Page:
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The Higher Regional Court of Hamm has upheld a ruling by the Regional Court of Bochum that aerial photographs taken by drones are not covered by the freedom of panorama under Section 59 UrhG. At the same time, however, the OLG also allowed an appeal to the BGH for a final clarification of the issue.

OLG Hamm, judgement of 27 April 2023 – 4 U 247/21

The defendant is a book publisher. It had published books containing aerial photographs of copyright-protected installations taken by means of drones. The plaintiff, Verwertungsgesellschaft Bild-Kunst, represents the artists of the depicted installations, some of whom are already deceased, on the basis of rights management agreements and had sued the book publisher for injunctive relief, damages and reimbursement of legal fees at first instance before the Regional Court of Bochum and won.

The plaintiff now defended the claims awarded to it by the Bochum Regional Court before the Hamm Higher Regional Court in the appeal proceedings. The defendant could not rely on the freedom of panorama, as the lower court had also ruled, but had infringed the artists’ copyrights to their installations.

The Higher Regional Court (OLG) of Hamm now upheld the decision of the Regional Court of Bochum. Only the claim for payment was revised by the OLG.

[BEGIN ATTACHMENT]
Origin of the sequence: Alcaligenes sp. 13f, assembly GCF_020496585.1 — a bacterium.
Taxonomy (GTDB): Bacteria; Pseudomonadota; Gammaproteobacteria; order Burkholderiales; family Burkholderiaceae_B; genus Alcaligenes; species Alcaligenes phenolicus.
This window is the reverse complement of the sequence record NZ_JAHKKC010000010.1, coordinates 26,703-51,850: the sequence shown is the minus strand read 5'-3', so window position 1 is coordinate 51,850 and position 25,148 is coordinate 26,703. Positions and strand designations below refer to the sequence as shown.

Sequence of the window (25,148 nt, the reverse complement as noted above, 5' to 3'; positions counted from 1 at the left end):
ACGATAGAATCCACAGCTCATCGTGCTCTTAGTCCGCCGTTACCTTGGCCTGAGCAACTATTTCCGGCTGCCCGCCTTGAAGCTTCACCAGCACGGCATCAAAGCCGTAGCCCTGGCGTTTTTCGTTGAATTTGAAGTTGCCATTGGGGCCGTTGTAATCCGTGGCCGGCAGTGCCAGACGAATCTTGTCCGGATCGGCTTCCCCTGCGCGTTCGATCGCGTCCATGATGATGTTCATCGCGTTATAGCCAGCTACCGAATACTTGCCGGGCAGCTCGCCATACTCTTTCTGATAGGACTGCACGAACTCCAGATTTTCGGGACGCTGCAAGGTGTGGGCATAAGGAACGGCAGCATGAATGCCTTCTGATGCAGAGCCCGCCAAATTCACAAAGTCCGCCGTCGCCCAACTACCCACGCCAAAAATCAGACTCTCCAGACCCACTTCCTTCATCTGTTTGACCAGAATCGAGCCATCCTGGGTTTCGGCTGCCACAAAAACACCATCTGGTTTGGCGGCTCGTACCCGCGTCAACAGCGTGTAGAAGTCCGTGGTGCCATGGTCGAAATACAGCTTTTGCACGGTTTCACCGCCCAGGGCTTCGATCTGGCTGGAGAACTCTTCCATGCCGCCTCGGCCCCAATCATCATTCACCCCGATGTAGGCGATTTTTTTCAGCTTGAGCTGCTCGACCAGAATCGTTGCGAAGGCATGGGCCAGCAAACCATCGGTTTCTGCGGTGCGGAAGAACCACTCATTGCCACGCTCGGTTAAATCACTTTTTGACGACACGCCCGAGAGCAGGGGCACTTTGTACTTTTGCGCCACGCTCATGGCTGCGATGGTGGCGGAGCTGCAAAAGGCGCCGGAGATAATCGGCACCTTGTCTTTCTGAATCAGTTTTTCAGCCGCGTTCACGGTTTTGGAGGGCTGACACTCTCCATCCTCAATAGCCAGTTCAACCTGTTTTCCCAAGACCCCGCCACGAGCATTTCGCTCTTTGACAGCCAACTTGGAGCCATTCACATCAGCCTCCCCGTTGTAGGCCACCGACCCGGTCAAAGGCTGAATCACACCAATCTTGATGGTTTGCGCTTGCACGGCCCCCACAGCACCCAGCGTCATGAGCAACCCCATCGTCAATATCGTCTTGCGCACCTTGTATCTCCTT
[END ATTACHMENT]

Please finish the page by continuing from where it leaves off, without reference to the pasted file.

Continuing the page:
In particular, the reproduction and distribution of the installations in the books under §§ 16, 17 UrhG was not covered by the freedom of panorama under § 59 para. 1 sentence 1 UrhG. According to Section 59 (1) sentence 1 UrhG, works that are permanently located on public ways, streets or squares may be reproduced, disseminated and publicly reproduced by means of a photograph. According to this restriction, economic exploitation is then also permitted without the consent of the author. A work is “on” public ways, streets or places if it can be perceived from public ways, streets or places.

In an earlier “drone case”, the LG Frankfurt am Main had still assumed in its judgment of 25.11.2020 – 2-06 O 136/20 that, according to an interpretation in conformity with the Directive on the basis of Art. 5 (3) h) of Directive 2001/29/EC of the European Parliament and of the Council of 22 May 2001 on the harmonisation of certain aspects of copyright law, a work of art is permissible without the consent of the author. May 2001 on the harmonisation of certain aspects of copyright and related rights in the information society (hereinafter: “InfoSoc Directive”), that aerial photographs were covered by Section 59 (1) UrhG and that even the use of auxiliary means did not lead out of the protection barrier.

The OLG now rejected this view, referring to the decision of the BGH – “AIDA-Kussmundjudgment of 27 April 2017 – I ZR 247/15, in which the BGH held that the purpose of the provision did not cover photographs of the work that were taken using special aids(such as a ladder) or after the removal of view-protecting devices (such as a hedge). Such views of the work were not part of the street scene perceived by the general public.

The perspective of a drone from the airspace was therefore not a perspective “of public ways, streets or places”. From the outset, the limitation provision in Section 59 (1) sentence 1 UrhG only concerned those perspectives that were available to the eyes of a person from generally accessible places.